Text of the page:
COP27 IPB webinar: Observations from the Blue Zone – military emissions and spending

Video: watch here.



We will start today with Deborah Burton giving us a summary of her experiences at COP27. And then open up the floor to questions both for those who are with us on Zoom, and those who are watching the live stream. So without further ado, I will turn the floor over to Deborah to tell us about your experiences.


Thanks Sean.

This is my first time at COP and we had our side event here on the Blue Zone last Wednesday, organized by the government of Ukraine. Georgia and Moldova also contributed. We were there to present our report on military emissions and the title of the event was Dealing with military emissions under the UNFCCC.

Ukraine’s presentation was about how they’re trying to get an emissions accounting framework that can address the seven month conflict. They presented their findings estimated at 100m tonnes CO2 so far – due to fires, war/weaponry, destruction and IDPs in that order.

Next was Axel Michaelowa lead author of our report on military emissions. And his primary points were very strong, saying that the absence of military emissions cannot be swept under the carpet. It was really important that someone of his standing, who has been to every COP, advises countries and who wrote on this topic 20 years ago, in regard to Kyoto, stood there and said ‘this must be on the agenda. for the next AR7 cycle’.

My piece really was to speak to civil society representative. My job was to really do the best I could to reflect everything that we are working on, which is both the emission side and spending. The key elements of our report work is a UNFCCC submission to bring global emissions onto its agenda; an IPCC special report; and getting military emissions into this global stocktake – which is a massive information gathering exercise to be presented to COP28.

I was worried about what the reaction might be to my presentation – emissions and spending – but I had to say it was the opposite. A good number of people including IPCC member came up to say thank you for what you said, can we have a copy of your talk.  The media that were in the room – Bloomberg, AFP the French Press Agency, Swiss TV, German radio – all covered it. And actually Bloomberg quoted the 5% (military) global emissions stat.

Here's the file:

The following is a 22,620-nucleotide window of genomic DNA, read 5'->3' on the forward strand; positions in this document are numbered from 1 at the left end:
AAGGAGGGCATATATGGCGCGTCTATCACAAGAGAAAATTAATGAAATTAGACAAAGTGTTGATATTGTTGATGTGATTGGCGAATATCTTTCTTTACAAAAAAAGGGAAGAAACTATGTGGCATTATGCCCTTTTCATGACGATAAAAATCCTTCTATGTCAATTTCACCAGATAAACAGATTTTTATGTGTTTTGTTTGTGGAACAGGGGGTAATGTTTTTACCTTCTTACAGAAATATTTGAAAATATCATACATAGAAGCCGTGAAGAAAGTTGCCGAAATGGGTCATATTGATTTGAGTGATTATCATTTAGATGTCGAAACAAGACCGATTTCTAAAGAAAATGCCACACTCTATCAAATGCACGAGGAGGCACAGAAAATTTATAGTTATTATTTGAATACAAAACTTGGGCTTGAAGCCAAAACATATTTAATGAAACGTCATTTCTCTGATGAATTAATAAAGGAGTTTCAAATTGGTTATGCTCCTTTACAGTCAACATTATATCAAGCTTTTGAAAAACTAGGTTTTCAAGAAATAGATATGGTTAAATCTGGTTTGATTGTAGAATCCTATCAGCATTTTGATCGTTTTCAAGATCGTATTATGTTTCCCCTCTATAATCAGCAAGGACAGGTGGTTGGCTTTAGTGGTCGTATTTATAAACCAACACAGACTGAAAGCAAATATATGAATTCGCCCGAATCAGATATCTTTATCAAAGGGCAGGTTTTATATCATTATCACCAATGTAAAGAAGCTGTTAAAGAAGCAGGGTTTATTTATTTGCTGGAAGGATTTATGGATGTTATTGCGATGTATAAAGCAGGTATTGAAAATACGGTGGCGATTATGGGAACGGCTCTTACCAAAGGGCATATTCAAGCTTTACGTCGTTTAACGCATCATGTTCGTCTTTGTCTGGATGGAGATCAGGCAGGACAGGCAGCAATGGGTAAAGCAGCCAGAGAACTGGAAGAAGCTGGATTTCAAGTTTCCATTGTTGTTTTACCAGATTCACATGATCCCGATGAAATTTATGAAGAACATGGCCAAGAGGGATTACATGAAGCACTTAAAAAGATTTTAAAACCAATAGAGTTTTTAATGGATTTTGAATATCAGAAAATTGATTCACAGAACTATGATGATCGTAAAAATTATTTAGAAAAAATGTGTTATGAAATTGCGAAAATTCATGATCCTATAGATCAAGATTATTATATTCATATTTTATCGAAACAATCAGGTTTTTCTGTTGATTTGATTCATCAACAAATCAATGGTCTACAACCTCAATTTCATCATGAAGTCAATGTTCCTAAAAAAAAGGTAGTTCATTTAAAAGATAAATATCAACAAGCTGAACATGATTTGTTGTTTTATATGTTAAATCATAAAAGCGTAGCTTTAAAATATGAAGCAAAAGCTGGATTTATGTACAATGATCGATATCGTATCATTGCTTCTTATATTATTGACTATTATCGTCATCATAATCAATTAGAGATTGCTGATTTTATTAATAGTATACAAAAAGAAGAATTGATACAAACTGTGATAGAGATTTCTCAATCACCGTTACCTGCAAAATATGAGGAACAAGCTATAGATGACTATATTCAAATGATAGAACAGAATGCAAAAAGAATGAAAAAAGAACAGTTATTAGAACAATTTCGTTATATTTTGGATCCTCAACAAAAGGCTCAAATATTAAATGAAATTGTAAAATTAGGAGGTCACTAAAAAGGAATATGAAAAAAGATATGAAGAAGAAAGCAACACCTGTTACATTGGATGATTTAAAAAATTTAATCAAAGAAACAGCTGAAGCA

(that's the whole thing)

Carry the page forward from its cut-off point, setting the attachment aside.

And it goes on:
Just today, since the event, there was 160 downloads of our report.

And for the next few days, as you wander around you stumble on some fantastic events when you’re lost! But talking to people, having random conversations with people, I would say people are aware of military emissions. When you explain what you’re there for – the under reporting/ voluntary military emissions – and getting it onto the UNFCCC agenda, coupled with spending and an arms race, people understand immediately.

I think this time next year we’ll be able to push on many more openings.

Military spending is more difficult because, you know, people are just not thinking about military spending. But what I’ve been able to do is to sort of – where I can – insert military spending into climate finance and Loss and Damage coversations, to make that connection.

What I think has been a bit of a shock to me – over and above the inevitable battle between activism and negotiators –- is the huge amount of business done here. We know the fossil fuel companies and mining companies are here. But the country pavilions and the business stands are big. And I guess that’s been the big surprise to me. I didn’t realize it there were so many commercial interests attending.

I think they should get rid of all of that stuff. And all of that space filled up with civil society.


Thank you, Deborah. It’s great to see that there is some potential for the pickup of mentioning military emissions in the overall CO2 emissions, both through news sources, official governments, and I assume as well, some activists..We will now open up to the question and answer session. And perhaps just to get us started, while we wait for some other hands to be raised or questions to be asked. I’ll ask one quick question here, which is just when it comes to the activism, I am curious, if through your experiences, you’ve had much interaction with climate activists in particular, are either in favor of considering or maybe not as interested in the topic of military spending military missions, and how has been the reaction for kind of the underground climate activist? In your opinion?


I have been almost entirely in the blue zone. So the climate hubs were where Nancy and Tamara were, I’m really not in those spaces. I’ve been spending all my time in those other Blue Zone spaces. What do I know, is inside the blue zone I think this topic of military emissions is out. So I’m assuming that for activists, it will be increasingly a no brainer.


That’s good to know. It also provides some insights into really the distinctions between the green zone and the blue zone, who’s in what spaces and possibly that the lack of overlap, and maybe that’s a bit concerning as well, between the activist community and more of the professional diplomatic community, or politicians.